Last Updated: 31 Dec 1969

Go To URL
A rare case of acyanotic congenital heart disease, large patent ductus arteriosus with pre-ductal coarctation of descending thoracic aorta with patent ductus arteriosus closure and extra anatomical bypass grafting.
 

Author(s): Zara Wani, Deepak Tiwari, Rajeev Gehlot, Deepak Kumar, Sushil Chhabra, Meenaxi Sharma

Journal: Ann Card Anaesth. ;20(3):365-368.

 

We report a case of 18-year-old female patient with large patent ductus arteriosus (PDA)-preductal coarctation of descending thoracic aorta. She underwent large PDA closure with a prosthetic graft from ascending aorta to descending thoracic aorta by mid-sternotomy on cardiopulmonary ...

Last Updated: 31 Dec 1969

Go To URL
Familial clustering of congenital deafness, patent ductus arteriosus, Eisenmenger complex, and differential cyanosis: A case report.
 

Author(s): Ting-Wei Lin, Chih-Wei Tseng, Chi-Yao Huang, Kuo-Yang Wang, Kae-Woei Liang

Journal: Medicine (Baltimore). 2017 Jun;96(24):e7105.

 

Few studies had reported syndromes that include patent ductus arteriosus (PDA) with Eisenmenger syndrome and congenital deafness clustered in male siblings without facial, skeletal, or mental abnormalities.

Last Updated: 31 Dec 1969

Go To URL

Reviews from the PubMed Database

Review articles summarize what is currently known about a disease. They discuss research previously published by others.
The terms "Patent ductus arteriosus" returned 37 free, full-text review articles on human participants. First 3 results:

Paracetamol in Patent Ductus Arteriosus Treatment: Efficacious and Safe?
 

Author(s): Flaminia Bardanzellu, Paola Neroni, Angelica Dessì, Vassilios Fanos

Journal: Biomed Res Int. 2017 ;2017():1438038.

 

In preterm infants, failure or delay in spontaneous closure of Ductus Arteriosus (DA), resulting in the condition of Patent Ductus Arteriosus (PDA), represents a significant issue. A prolonged situation of PDA can be associated with several short- and long-term complications. Despite ...

Last Updated: 31 Dec 1969

Go To URL
Percutaneous Patent Ductus Arteriosus (PDA) Closure During Infancy: A Meta-analysis.
 

Author(s): Carl H Backes, Brian K Rivera, Jeffrey A Bridge, Aimee K Armstrong, Brian A Boe, Darren P Berman, Tyler Fick, Ralf J Holzer, Ziyad M Hijazi, Sylvia Abadir, Henri Justino, Lisa Bergersen, Charles V Smith, Haresh Kirpalani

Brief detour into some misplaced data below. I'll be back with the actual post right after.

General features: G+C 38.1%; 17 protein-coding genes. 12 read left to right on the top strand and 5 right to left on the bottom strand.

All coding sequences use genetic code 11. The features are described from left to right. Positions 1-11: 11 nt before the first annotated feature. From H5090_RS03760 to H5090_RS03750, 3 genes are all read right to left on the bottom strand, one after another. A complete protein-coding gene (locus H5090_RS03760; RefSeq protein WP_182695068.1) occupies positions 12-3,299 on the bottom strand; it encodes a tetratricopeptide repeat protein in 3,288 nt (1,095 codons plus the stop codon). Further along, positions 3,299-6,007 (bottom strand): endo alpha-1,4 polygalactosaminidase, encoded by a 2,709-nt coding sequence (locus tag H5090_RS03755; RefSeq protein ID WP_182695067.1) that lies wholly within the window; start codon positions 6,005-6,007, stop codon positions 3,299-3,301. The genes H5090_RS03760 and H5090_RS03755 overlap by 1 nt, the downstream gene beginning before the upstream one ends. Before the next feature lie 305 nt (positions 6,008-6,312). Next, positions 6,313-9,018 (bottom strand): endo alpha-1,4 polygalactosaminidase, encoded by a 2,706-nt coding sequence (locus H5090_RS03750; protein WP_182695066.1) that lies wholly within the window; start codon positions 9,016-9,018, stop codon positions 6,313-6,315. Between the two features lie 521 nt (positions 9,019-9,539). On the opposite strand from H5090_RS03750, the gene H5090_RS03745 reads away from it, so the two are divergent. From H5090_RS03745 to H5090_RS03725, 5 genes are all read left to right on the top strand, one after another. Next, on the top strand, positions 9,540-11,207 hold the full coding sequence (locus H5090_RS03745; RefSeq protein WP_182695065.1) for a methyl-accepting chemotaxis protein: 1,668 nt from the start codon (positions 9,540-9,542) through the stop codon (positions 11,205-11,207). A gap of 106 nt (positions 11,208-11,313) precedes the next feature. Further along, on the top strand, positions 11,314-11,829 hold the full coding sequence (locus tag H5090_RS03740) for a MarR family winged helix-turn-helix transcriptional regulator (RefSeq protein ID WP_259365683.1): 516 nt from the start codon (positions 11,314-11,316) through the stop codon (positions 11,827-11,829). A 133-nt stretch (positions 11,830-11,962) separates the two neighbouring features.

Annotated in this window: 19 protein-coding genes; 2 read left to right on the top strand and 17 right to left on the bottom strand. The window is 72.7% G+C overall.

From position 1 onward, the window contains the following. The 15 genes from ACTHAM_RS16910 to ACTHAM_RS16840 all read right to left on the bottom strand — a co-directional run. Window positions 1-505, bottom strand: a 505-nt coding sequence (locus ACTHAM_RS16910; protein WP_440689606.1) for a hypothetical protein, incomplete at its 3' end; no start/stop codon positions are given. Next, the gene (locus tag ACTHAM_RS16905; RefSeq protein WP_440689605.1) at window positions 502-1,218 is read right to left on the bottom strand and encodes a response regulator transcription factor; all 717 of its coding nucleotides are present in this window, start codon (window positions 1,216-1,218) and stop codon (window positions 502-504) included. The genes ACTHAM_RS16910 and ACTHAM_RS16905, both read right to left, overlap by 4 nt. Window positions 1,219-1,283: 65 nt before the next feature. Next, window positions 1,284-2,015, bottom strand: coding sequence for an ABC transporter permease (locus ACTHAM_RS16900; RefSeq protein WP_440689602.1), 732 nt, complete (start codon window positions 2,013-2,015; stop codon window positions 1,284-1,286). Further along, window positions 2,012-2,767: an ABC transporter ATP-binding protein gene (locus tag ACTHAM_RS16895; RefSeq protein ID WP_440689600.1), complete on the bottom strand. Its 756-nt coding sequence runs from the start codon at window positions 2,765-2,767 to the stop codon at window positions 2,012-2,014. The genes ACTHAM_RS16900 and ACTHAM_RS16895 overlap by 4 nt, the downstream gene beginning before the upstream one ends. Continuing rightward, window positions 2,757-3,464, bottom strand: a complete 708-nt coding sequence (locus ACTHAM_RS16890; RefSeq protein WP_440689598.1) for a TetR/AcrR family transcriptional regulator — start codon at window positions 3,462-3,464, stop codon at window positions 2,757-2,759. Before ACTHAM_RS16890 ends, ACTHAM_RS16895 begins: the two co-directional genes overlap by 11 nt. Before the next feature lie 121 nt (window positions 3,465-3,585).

Journal: Pediatrics. 2017 Feb;139(2):.

 

Patent ductus arteriosus (PDA) is a precursor to morbidity and mortality. Percutaneous (catheter-based) closure is the procedure of choice for adults and older children with a PDA, but use during infancy (<1 year) is not well characterized.

Last Updated: 31 Dec 1969

Go To URL
Effectiveness and safety of treatments used for the management of patent ductus arteriosus (PDA) in preterm infants: a protocol for a systematic review and network meta-analysis.
 

Author(s): Souvik Mitra, Ivan D Florez, Maria E Tamayo, Dagfinn Aune, Lawrence Mbuagbaw, Areti-Angeliki Veroniki, Lehana Thabane

Journal:

 

Management of patent ductus arteriosus (PDA) in preterm infants is one of the most controversial topics in neonatal medicine. The availability of different pharmacotherapeutic options often poses a practical challenge to the practising neonatologist as to which one to choose as a ...

Last Updated: 31 Dec 1969

Go To URL
 
 
Top

Clinical Trial Information This information is provided by ClinicalTrials.gov

IV Acetaminophen and Patent Ductus Arteriosus
 

Status: Recruiting

Condition Summary: Patent Ductus Arteriosus

 

Last Updated: 28 Jun 2017

Go to URL
Near Infrared Spectroscopy to Determine Patent Ductus Arteriosus Closure
 

Status: Recruiting

Condition Summary: Patent Ductus Arteriosus

 

Last Updated: 18 Jan 2017

Go to URL
International Experience in Timing And Choices for Ductal Closure in Patent Ductus Arteriosus:INTERPDA Trial
 

Status: Not yet recruiting

Condition Summary: Patent Ductus Arteriosus

 

Last Updated: 20 Sep 2016

Go to URL